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Book Review

‘Making Nice’

5/6/2015

Matt Sumell’s new novel is a collection of linked stories narrated by 30-year-old Alby. Alby was the only person in the room with his mother as she died suffering from cancer, and his grief is profound. He is not good at “making nice,” and he is horrible at grieving. He barrels down a path of self-destruction, abusing alcohol and his mom’s pain pills and inflicting injury — bodily or emotional or, for good measure, both — on anyone in his way.

By Matt Sumell Henry Holt & Co 02/17/15 $25 240 pp Courtesy of Beaverdale Books

By Matt Sumell
Henry Holt & Co
02/17/15
$25
240 pp
Courtesy of Beaverdale Books

Aggressive, angry and with a heart full of bitterness and hatred, he makes a string of bad choices. His vulgar, insulting attempts to pick up women easily fail, he leaves dead-end jobs regularly, and he can’t seem to maintain a connection with anyone except his immediate family. An unexpected compassion exists through the obscenity and brutal insults he throws at them. Though he swings punches at his sister Jackie; pitches his one-legged, drunk father over the side of a boat; and tries to rid his brother of his new wife, it’s evident he loves them and that their shared sadness and pain provide solidarity. In surprise tender moments that help break the stream of rage and anguish, Alby shows compassion toward creatures, too, including a newborn bird that’s fallen from its nest that he takes in to care for, his father’s mistreated cat, a grasshopper that’s fallen into the toilet bowl and his dog Jason.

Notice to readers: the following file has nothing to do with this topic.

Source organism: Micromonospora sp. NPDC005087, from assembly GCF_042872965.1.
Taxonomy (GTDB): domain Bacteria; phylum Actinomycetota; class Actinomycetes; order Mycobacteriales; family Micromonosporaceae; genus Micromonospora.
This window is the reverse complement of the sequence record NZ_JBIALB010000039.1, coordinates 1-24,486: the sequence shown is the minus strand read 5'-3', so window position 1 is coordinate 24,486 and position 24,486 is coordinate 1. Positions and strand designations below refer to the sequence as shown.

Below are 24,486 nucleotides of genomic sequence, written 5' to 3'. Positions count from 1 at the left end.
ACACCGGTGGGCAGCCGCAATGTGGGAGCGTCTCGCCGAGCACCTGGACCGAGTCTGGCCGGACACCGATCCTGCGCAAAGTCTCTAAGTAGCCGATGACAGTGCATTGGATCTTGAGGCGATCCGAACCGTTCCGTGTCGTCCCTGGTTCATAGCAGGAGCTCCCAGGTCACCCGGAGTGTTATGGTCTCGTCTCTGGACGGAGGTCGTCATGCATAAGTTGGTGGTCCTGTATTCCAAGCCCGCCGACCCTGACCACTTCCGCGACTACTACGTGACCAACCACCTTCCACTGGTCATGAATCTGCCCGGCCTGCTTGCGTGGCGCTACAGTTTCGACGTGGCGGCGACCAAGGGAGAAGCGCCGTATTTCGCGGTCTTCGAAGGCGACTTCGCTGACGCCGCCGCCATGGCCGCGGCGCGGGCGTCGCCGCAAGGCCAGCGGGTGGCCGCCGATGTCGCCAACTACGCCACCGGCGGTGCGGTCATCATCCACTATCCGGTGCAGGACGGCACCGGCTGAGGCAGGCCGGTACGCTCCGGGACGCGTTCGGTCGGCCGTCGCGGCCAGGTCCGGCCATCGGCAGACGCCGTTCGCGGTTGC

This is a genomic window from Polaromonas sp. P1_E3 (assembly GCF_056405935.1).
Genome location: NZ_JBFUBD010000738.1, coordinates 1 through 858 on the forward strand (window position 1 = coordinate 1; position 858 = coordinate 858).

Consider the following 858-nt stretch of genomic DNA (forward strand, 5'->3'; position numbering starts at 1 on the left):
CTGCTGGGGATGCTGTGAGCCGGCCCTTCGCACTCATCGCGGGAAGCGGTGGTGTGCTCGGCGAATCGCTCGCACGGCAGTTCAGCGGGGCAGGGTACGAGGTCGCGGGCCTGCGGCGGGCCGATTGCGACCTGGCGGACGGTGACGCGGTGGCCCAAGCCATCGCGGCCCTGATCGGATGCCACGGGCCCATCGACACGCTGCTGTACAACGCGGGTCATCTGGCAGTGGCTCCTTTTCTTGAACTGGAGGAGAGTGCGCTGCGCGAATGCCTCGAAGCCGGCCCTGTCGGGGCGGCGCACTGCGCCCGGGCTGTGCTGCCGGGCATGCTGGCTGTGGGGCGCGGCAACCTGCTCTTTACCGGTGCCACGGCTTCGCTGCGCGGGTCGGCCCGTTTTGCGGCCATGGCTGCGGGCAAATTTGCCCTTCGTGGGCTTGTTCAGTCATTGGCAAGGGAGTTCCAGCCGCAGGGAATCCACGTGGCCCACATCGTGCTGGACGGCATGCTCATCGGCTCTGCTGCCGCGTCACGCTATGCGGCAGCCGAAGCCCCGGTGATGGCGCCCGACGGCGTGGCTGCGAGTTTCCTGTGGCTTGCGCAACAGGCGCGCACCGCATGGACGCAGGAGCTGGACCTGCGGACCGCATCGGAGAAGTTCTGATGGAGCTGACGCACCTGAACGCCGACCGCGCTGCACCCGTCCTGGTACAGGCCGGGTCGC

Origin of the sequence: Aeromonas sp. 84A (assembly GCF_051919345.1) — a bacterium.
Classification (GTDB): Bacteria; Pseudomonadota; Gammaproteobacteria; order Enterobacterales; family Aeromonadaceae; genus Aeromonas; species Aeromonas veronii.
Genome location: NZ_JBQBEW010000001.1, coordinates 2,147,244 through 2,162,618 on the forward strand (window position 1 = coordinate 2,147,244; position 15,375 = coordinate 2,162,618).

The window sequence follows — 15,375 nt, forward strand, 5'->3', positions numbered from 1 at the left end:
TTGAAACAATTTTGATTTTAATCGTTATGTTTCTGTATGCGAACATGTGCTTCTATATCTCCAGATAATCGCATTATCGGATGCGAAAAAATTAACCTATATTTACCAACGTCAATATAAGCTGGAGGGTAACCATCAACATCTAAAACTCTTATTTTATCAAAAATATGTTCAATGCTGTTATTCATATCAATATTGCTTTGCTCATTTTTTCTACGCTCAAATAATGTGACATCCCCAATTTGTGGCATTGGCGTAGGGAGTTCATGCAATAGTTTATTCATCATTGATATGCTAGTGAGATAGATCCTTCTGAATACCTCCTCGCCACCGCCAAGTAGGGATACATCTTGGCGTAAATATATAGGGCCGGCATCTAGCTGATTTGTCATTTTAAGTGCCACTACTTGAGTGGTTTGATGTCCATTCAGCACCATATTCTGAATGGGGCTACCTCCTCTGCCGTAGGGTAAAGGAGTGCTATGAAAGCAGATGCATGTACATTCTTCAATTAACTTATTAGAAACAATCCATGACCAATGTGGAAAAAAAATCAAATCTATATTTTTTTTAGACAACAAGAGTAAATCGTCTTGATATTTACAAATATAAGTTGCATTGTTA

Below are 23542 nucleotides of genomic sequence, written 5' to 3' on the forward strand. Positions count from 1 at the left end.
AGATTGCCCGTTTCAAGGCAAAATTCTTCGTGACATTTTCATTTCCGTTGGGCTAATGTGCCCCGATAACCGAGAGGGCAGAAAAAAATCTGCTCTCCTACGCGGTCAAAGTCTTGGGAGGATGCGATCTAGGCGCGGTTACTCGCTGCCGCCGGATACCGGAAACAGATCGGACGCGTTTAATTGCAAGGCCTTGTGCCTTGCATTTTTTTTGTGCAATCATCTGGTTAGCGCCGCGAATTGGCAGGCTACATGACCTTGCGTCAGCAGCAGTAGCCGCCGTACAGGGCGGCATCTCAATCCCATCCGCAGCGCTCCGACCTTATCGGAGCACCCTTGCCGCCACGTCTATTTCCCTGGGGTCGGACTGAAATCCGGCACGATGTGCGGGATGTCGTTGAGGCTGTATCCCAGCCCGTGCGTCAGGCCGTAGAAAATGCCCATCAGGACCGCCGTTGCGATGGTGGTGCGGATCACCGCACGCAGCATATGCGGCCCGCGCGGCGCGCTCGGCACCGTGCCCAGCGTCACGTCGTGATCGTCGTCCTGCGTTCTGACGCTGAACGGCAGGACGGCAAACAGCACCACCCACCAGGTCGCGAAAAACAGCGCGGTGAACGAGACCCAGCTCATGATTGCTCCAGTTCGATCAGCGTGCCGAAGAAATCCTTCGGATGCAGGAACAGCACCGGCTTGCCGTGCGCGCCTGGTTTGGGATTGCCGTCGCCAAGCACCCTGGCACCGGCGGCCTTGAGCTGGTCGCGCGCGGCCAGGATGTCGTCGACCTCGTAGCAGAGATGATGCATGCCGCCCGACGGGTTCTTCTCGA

Sumell’s somewhat-autobiographical debut is a powerful, insightful look into a man’s life in the aftermath of his mother’s death. As Alby fights, drinks and jokes along on his rampage of reckless self-hatred, he is a moving spectacle of the ravages of love and grief. Luckily, Sumell provides a bit of humor to ease the intensity of this emotional story. CV

 

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Fay Jones was born with a love of literature, which was finely shored up throughout her early years by her parents & a beloved children’s librarian who wore the thickest glasses ever manufactured. Ms. Jones once won a coupon for a free ice cream cone after her suggestion for a name for the local Reading Is Fundamental mascot was selected. 

 

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